Crooked tiles create problems

As seen here, mosaic tile that does not meet the ANSI standards may have any number of tiles that are not consistently aligned. This requires the installer to make a substantial number of adjustments to make it look appropriate.

Misaligned or crooked tile on a mosaic sheet offers significant obstacles to the tile professional. When a client pays $30.00 to $80.00 per square foot for mosaic tile, one would expect it to have reasonably straight joints (as per design) that are consistent in size. But before this category is taken to task, we must review what the ANSI specifications establish the standard for mounted tile. A137.1 Ceramic Tile under Table 6 Mosaic Tile – Mounting/Crooked Tiles states, Individual joint range <30% of the average joint width of the sheet. The average joint width determination is directed under A137.1-9.5.1. This method is only valid for mosaic tiles with the following characteristics: 

  • Nominally square 
  • Nominal sizes of 1″x1″ (25.4 mm x 25.4 mm) to 3″x3″ (76.2 mm x 76.2 mm)
  • With straight edges
  • Not a mixed pattern
  • Fixed in sheets

The method to determine the average joint width is dependent on the tile size (1″, 2″, or 3″) since each size has different requirements. This is a tedious and very precise procedure. For instance, a 1’x2′ sheet of 1″x1″ mosaics has 540 joints that need to be measured and tabulated.  

The mosaic tiles shown here use mounting methods that are not affected by water. The one on the right and the center one are face mounted, meaning that the mounting film or paper is removed during installation. The one on the left is known as dot mounted. These examples provide most – if not all – the tile surface to be bondable to the mortar.

Notice that this testing does not include many of the today’s popular mosaics such as penny rounds, hexagonal tile, or pebble stones, making them outside the standard.  They are sold under the premise of the Latin phrase “caveat emptor” or “let the buyer beware.” The Oxford dictionary further defines it as “The principle that the buyer alone is responsible for checking the quality and suitability of goods before a purchase is made.”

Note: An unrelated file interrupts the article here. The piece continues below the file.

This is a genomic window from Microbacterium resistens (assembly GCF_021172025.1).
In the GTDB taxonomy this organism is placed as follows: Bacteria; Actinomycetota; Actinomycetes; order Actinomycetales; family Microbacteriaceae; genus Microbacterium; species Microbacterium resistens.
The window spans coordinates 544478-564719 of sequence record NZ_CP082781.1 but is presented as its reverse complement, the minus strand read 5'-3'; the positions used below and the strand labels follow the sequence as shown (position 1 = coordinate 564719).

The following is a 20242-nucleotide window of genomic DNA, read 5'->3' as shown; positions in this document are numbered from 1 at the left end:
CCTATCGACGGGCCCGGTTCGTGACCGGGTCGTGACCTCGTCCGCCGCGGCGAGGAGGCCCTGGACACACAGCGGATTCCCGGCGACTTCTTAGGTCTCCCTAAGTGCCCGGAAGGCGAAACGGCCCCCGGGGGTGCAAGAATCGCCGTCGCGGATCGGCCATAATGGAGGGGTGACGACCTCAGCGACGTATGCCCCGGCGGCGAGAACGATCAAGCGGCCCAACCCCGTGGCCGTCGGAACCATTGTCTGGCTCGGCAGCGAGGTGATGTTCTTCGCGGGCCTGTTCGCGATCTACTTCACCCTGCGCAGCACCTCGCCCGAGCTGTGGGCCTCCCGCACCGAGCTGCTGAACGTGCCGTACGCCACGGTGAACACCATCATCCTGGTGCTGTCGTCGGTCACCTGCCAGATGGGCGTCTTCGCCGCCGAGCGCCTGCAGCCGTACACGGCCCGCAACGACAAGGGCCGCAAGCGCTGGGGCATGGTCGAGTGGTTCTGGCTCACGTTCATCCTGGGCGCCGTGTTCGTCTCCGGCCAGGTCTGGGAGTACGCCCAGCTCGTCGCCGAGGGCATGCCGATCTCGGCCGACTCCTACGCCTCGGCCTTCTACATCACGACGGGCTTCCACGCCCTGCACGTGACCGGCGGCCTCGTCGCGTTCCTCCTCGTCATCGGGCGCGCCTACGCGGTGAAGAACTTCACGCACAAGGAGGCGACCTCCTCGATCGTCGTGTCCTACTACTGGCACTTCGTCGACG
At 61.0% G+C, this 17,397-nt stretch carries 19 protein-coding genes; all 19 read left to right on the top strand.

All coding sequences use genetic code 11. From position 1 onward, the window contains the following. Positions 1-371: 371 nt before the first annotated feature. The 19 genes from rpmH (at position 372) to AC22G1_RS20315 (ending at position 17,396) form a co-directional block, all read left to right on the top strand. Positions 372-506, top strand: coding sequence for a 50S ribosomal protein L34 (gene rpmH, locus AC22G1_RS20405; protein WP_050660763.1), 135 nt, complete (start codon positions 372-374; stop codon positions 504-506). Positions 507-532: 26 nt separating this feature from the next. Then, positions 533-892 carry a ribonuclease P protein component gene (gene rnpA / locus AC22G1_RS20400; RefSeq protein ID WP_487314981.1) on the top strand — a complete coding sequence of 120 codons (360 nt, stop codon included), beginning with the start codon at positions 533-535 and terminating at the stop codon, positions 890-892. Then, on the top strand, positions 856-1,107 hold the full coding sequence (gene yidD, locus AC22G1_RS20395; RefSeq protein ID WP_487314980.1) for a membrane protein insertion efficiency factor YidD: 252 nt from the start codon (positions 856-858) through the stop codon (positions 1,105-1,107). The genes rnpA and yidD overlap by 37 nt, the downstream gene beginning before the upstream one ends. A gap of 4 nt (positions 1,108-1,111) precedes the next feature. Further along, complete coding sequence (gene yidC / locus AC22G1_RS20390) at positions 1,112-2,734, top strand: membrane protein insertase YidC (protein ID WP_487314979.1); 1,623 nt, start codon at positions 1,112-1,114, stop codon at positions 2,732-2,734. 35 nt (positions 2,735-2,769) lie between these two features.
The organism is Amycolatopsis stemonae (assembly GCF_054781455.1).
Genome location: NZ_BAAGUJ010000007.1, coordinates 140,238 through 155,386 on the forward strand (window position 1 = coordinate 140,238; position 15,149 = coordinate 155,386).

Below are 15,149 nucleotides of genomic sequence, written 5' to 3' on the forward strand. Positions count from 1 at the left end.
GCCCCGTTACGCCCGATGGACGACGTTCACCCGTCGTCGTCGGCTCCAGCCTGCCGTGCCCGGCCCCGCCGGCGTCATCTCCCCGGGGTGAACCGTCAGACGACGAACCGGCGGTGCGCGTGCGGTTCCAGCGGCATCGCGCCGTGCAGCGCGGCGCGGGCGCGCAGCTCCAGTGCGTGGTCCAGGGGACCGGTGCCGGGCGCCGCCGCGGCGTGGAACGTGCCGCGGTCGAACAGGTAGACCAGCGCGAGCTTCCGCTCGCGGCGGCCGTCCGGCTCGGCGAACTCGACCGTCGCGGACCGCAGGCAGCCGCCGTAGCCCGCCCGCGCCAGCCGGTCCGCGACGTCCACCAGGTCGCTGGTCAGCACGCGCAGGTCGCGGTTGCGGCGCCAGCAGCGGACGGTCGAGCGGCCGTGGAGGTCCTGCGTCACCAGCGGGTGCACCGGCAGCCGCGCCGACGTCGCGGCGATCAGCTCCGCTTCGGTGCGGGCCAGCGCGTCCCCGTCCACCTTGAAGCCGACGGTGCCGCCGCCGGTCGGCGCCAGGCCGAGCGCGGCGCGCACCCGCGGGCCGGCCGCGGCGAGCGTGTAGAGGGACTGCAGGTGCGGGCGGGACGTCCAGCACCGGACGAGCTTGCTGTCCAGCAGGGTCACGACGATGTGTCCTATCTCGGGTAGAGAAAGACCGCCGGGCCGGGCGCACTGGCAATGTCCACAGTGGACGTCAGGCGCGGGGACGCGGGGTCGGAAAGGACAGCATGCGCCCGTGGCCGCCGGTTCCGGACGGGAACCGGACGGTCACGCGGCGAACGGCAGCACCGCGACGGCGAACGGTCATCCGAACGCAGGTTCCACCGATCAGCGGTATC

Installers need to participate in the selection process

Through much of this discussion, we see that many times the purchaser of the tile is responsible to know if it is appropriate for the installation by conducting their own due diligence. However, installers know that this is not the case. To alleviate this situation, tile installers should always be a part of the tile selection and when determined, research the tile to be installed (which also takes valuable installer time and for which they should be compensated) before the job is bid, along with informing the end user of the dubious facts.

Additionally, providing a grouted mockup many times will graphically demonstrate the visual shortfalls prior to installation and eliminate an unhappy and unprofitable situation for all involved. Think about it before it becomes an expensive and aggravating experience.  

Scott Carothers
Academic Director at Ceramic Tile Education Foundation

Scott Carothers is the Acdemic Director for the Ceramic Tile Education Foundation (CTEF) and is responsible for the creation of the Certified Tile Installer (CTI) program, and is involved in the creation of the Advanced Certifications for Tile Installers (ACT) program as well as providing training to others in the tile industry.

Carothers has been involved in the ceramic tile industry for nearly 40 years and was the owner of a successful retail and installation firm prior to CTEF. He has served as President and Chairman of the Board of the National Tile Contractors Association (NTCA), Chairman of the NTCA Technical Committee, was named the NTCA Tile Person of the Year in 2005, and the NTCA Ring of Honor recipient in 2013. He is a voting member of the ANSI and the TCNA Handbook committees.